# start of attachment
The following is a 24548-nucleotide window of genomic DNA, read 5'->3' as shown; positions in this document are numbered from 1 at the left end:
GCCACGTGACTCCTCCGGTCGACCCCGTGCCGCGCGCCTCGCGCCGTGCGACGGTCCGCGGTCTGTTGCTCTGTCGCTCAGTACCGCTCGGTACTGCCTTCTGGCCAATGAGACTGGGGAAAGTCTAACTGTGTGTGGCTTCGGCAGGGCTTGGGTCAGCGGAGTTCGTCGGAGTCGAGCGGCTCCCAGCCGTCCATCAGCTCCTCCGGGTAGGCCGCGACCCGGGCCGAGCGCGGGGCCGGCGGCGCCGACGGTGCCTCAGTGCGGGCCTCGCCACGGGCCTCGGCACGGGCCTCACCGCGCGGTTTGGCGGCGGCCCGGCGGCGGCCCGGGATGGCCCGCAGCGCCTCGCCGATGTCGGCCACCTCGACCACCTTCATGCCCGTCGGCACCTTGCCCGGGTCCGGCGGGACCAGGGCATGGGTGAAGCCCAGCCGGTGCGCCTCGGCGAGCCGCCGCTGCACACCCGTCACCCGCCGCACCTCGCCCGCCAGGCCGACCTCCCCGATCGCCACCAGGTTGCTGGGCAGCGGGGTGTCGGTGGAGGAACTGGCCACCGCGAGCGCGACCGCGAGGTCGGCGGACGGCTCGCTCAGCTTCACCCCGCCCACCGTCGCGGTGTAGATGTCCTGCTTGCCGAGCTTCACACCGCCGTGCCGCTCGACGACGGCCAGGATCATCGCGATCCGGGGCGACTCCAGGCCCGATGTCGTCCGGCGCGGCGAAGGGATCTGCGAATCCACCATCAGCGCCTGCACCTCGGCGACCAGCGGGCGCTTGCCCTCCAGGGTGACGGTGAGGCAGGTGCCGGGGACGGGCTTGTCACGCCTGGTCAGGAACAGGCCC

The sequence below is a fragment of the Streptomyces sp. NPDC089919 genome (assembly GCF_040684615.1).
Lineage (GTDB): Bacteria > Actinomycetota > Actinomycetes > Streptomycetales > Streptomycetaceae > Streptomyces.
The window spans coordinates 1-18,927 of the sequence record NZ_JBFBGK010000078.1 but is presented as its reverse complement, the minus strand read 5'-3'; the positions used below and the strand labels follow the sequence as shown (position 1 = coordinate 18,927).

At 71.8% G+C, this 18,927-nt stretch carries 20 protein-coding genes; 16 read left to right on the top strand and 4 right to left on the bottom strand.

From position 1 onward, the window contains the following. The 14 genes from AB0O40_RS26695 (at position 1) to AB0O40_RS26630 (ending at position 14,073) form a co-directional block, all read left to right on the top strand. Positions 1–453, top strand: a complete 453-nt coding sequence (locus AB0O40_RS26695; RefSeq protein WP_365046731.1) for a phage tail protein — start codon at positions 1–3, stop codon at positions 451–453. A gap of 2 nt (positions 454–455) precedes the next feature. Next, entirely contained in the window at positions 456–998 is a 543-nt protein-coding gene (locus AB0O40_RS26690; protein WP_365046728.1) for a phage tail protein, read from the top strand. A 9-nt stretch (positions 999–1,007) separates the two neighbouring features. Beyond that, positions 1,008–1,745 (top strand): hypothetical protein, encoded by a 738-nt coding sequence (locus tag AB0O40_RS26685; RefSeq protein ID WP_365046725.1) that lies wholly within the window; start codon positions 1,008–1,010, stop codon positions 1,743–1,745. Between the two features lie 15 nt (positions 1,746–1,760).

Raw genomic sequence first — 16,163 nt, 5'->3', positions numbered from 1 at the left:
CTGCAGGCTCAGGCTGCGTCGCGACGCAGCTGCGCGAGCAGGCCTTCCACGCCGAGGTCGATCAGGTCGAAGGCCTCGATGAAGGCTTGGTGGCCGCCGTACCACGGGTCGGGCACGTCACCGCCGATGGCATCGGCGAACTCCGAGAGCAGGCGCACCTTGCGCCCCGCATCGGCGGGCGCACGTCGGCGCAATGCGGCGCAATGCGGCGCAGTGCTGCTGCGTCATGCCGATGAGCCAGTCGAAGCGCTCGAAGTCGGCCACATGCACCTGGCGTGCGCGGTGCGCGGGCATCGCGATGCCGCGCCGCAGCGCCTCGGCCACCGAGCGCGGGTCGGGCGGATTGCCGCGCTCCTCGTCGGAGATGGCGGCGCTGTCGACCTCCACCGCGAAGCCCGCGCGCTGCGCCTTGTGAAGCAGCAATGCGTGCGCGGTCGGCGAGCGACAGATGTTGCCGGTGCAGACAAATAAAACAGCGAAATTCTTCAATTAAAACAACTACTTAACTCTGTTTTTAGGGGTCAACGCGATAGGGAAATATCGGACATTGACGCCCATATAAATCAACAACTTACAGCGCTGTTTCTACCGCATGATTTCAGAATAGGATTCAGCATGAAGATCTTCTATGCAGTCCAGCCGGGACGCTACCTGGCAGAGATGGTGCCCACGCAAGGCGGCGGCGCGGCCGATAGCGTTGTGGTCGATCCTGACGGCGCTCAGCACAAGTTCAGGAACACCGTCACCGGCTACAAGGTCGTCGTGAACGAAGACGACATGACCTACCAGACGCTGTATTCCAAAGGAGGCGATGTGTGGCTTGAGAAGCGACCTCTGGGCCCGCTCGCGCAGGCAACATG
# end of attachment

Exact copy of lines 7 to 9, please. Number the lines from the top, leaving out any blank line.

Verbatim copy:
From position 1 onward, the window contains the following. The 14 genes from AB0O40_RS26695 (at position 1) to AB0O40_RS26630 (ending at position 14,073) form a co-directional block, all read left to right on the top strand. Positions 1–453, top strand: a complete 453-nt coding sequence (locus AB0O40_RS26695; RefSeq protein WP_365046731.1) for a phage tail protein — start codon at positions 1–3, stop codon at positions 451–453. A gap of 2 nt (positions 454–455) precedes the next feature. Next, entirely contained in the window at positions 456–998 is a 543-nt protein-coding gene (locus AB0O40_RS26690; protein WP_365046728.1) for a phage tail protein, read from the top strand. A 9-nt stretch (positions 999–1,007) separates the two neighbouring features. Beyond that, positions 1,008–1,745 (top strand): hypothetical protein, encoded by a 738-nt coding sequence (locus tag AB0O40_RS26685; RefSeq protein ID WP_365046725.1) that lies wholly within the window; start codon positions 1,008–1,010, stop codon positions 1,743–1,745. Between the two features lie 15 nt (positions 1,746–1,760).

Raw genomic sequence first — 16,163 nt, 5'->3', positions numbered from 1 at the left:
CTGCAGGCTCAGGCTGCGTCGCGACGCAGCTGCGCGAGCAGGCCTTCCACGCCGAGGTCGATCAGGTCGAAGGCCTCGATGAAGGCTTGGTGGCCGCCGTACCACGGGTCGGGCACGTCACCGCCGATGGCATCGGCGAACTCCGAGAGCAGGCGCACCTTGCGCCCCGCATCGGCGGGCGCACGTCGGCGCAATGCGGCGCAATGCGGCGCAGTGCTGCTGCGTCATGCCGATGAGCCAGTCGAAGCGCTCGAAGTCGGCCACATGCACCTGGCGTGCGCGGTGCGCGGGCATCGCGATGCCGCGCCGCAGCGCCTCGGCCACCGAGCGCGGGTCGGGCGGATTGCCGCGCTCCTCGTCGGAGATGGCGGCGCTGTCGACCTCCACCGCGAAGCCCGCGCGCTGCGCCTTGTGAAGCAGCAATGCGTGCGCGGTCGGCGAGCGACAGATGTTGCCGGTGCAGACAAATAAAACAGCGAAATTCTTCAATTAAAACAACTACTTAACTCTGTTTTTAGGGGTCAACGCGATAGGGAAATATCGGACATTGACGCCCATATAAATCAACAACTTACAGCGCTGTTTCTACCGCATGATTTCAGAATAGGATTCAGCATGAAGATCTTCTATGCAGTCCAGCCGGGACGCTACCTGGCAGAGATGGTGCCCACGCAAGGCGGCGGCGCGGCCGATAGCGTTGTGGTCGATCCTGACGGCGCTCAGCACAAGTTCAGGAACACCGTCACCGGCTACAAGGTCGTCGTGAACGAAGACGACATGACCTACCAGACGCTGTATTCCAAAGGAGGCGATGTGTGGCTTGAGAAGCGACCTCTGGGCCCGCTCGCGCAGGCAACATG